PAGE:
All to no avail. In fact, the extra publicity was welcomed by Conchita, it raised her public profile and probably helped her win. “I can only say thank you for your attention!” she told Associated Press. “If this is only about me and my person, I can live with it. You know, I have a very thick skin. It’s just strange that a little facial hair causes that much excitement. I also have to add that 80% of the autograph requests that I get are from Russia and eastern Europe — and that’s what is important to me,” she said “Hey, I’m just a singer in a fabulous dress, with great hair and a beard.”

As Conchita’s win, for herself, for her country and for a tolerant Europe, plays out against the backdrop of homophobia in Eastern Europe, elsewhere this year we have seen backwards steps towards institutionalized and legally sanctioned homophobia in Nigeria and Uganda, which were followed almost immediately by crackdowns on the LGBT communities in both countries.

All this might seem very distant from Hong Kong, but homophobia, although a little more low key than in Eastern Europe, is an insidious and dangerous force here too. Although Hong Kong has laws protecting the civil and employment rights of citizens, making it illegal to discriminate against someone on the basis of their gender or race, there is no such protection against sexual orientation discrimination. This is why a fundamentalist Christian international school here can blatantly make the jaw-dropping statement that it will not hire gay teachers.

Other homophobic local Christian groups are also actively lobbying against the introduction of a sexual orientation discrimination ordinance in Hong Kong. One of their insidious tactics is to make spurious links between the issue of discrimination in the public sphere and the issue of same-sex marriage.

After Hong Kong’s Court of Final Appeal ruled that “W”, a transgender woman has the right to marry her male partner, the government rushed to introduce the Marriage (Amendment) Bill that the case prompted. If passed, the bill will restrict the right to be defined as transgender only to those who have undergone full gender reassignment surgery, far from what the court recommended as a ‘compelling model” for Hong Kong: the UK’s Gender Recognition Act, and out of step not just with most Western countries but also with several in Asia Pacific. The stipulation was condemned by the chair of the Equal Opportunities Commission York Chow, as a denial of dignity that has no place in a civilized society.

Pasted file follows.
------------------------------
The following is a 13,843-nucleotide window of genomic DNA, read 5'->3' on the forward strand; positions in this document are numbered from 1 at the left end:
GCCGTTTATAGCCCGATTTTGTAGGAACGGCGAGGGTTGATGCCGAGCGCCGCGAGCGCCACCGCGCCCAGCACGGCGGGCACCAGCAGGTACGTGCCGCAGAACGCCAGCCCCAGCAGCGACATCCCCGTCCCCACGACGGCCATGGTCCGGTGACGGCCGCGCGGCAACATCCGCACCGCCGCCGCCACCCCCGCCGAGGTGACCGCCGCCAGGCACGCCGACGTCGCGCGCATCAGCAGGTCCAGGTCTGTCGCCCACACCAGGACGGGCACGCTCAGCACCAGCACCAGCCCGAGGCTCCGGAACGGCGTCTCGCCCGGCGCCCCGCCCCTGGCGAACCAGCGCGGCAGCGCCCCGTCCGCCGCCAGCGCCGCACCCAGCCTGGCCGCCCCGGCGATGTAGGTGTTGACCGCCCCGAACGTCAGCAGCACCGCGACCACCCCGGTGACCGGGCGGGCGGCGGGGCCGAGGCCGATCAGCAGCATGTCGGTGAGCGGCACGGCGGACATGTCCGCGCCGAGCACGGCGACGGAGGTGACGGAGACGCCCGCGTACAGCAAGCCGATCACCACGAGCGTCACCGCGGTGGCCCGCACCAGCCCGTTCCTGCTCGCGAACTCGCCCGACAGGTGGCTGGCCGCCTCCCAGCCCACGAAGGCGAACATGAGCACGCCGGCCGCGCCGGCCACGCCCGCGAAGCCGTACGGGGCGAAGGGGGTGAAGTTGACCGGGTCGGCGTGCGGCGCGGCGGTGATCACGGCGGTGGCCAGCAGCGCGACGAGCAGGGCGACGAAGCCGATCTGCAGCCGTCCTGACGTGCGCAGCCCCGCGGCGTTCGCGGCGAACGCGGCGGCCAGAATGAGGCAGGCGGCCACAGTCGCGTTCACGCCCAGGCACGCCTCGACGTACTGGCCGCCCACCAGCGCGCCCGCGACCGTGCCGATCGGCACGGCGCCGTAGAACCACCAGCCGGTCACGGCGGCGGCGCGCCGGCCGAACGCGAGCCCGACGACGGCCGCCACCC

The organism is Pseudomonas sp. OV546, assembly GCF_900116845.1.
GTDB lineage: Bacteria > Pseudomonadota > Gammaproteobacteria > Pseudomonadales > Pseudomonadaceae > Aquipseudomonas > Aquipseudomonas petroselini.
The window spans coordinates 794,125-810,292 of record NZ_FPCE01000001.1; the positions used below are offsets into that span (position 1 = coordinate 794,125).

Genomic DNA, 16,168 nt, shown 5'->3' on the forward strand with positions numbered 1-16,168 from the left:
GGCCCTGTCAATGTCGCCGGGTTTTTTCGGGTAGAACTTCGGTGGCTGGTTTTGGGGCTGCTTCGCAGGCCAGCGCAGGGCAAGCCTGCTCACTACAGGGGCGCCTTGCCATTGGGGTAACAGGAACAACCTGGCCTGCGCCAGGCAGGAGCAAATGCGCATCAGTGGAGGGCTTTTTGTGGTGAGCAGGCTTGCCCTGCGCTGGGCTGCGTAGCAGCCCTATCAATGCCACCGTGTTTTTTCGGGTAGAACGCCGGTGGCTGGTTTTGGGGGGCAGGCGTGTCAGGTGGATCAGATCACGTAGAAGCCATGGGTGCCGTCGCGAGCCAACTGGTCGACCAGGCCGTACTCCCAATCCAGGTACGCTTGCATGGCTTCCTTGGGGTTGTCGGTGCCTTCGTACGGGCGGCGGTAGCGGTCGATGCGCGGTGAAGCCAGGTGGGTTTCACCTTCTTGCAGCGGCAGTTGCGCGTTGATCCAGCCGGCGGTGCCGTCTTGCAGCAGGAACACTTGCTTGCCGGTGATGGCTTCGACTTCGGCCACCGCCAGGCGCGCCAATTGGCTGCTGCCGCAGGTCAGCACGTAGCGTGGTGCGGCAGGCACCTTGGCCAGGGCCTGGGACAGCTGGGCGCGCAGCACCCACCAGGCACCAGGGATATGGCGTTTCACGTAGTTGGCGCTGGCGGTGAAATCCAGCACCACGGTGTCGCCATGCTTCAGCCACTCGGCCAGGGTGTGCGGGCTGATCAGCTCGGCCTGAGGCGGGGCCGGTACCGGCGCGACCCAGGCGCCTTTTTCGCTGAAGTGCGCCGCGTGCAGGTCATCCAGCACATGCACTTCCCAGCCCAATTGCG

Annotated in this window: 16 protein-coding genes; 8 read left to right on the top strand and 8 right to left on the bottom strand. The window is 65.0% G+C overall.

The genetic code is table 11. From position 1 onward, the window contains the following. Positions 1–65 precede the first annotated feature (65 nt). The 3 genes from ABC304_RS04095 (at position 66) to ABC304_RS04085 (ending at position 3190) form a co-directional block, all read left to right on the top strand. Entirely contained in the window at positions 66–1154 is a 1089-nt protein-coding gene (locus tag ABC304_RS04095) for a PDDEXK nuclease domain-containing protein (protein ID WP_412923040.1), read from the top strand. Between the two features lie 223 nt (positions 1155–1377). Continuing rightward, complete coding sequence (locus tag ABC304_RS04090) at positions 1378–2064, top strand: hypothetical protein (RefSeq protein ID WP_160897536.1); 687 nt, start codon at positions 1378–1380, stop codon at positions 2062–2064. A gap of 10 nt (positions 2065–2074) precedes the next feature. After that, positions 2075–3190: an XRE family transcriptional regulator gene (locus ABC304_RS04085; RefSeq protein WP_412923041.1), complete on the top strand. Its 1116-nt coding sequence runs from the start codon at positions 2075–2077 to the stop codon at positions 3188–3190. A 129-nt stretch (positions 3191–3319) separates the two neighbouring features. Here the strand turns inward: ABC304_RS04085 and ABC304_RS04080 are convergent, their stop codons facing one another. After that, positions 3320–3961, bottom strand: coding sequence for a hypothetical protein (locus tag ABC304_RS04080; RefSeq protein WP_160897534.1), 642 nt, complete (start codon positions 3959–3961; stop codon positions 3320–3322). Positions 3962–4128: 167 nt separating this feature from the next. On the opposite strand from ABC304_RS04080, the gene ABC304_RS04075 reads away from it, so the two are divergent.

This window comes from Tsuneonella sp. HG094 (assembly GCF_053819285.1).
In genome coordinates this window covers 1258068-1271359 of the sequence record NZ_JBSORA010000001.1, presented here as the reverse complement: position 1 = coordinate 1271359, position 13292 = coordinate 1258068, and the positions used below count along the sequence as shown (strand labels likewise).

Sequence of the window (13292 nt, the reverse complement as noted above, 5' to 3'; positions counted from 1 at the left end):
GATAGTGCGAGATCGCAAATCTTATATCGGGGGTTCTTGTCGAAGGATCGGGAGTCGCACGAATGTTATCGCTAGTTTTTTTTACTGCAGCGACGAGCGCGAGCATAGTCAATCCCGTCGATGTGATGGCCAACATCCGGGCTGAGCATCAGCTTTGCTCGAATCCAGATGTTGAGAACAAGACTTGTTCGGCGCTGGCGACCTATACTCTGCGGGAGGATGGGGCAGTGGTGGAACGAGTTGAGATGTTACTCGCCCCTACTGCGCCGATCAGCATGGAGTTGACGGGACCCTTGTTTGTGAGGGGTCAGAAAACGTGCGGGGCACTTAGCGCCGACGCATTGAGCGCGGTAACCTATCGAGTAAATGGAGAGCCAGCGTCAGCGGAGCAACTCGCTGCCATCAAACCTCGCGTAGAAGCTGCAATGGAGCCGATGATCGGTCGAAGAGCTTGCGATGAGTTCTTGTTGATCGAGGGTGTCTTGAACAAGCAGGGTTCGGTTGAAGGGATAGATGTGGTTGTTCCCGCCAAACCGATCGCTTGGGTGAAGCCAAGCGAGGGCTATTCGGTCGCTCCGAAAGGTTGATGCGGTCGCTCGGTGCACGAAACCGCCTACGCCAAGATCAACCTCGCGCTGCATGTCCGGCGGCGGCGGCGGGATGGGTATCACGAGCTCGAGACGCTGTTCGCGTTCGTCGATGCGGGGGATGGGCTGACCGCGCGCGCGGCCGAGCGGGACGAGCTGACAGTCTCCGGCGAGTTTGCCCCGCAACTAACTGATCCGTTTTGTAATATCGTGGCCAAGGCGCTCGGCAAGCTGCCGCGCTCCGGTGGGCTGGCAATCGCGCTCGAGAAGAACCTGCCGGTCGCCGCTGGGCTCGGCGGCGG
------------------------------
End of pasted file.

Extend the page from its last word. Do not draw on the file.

Respect for basic human rights is enough to justify legal protection and full civil rights for all in Hong Kong, regardless of sexual orientation or gender identity, but there is a public health agenda to this too. The government’s rush to introduce misguided and inhumane marriage legislation, and the lack of progress on bringing in a sexual orientation discrimination law, are, at best, a sign of ignorance within the government.

This ignorance about sexuality and gender starts with the education system, and the parlous state of sex education in Hong Kong’s school system is a public health hazard in its own right. It seems we can’t rely on schools to deliver anything like the basic minimum package of youth sexuality education recommended by the UN. That package is based on evidence that has shown that “comprehensive sexuality education that is scientifically accurate, culturally and age-appropriate, gender-sensitive and life skills-based can provide young people with the knowledge, skills and efficacy to make informed decisions about their sexuality and lifestyle.” These, along with the other pressing human rights issues we are facing in Hong Kong, are issues that we will need to tackle society-wide.

Even if Conchita hadn’t won the Eurovision song contest this year, she would still have achieved one of her main goals, which was to bring the conversation, not just about gender identity, but about tolerance for difference, into family living rooms all across Europe. Maybe we need someone like Conchita here in Hong Kong, to step out of the shadows of the LGBT community and into the public arena, looking fabulous (with or without a beard), standing proud and helping to bring sexual and gender rights and legally protected tolerance for difference under the spotlight and into the public domain where they belong.




Blogs posted for BMJ, Public health issues in Asia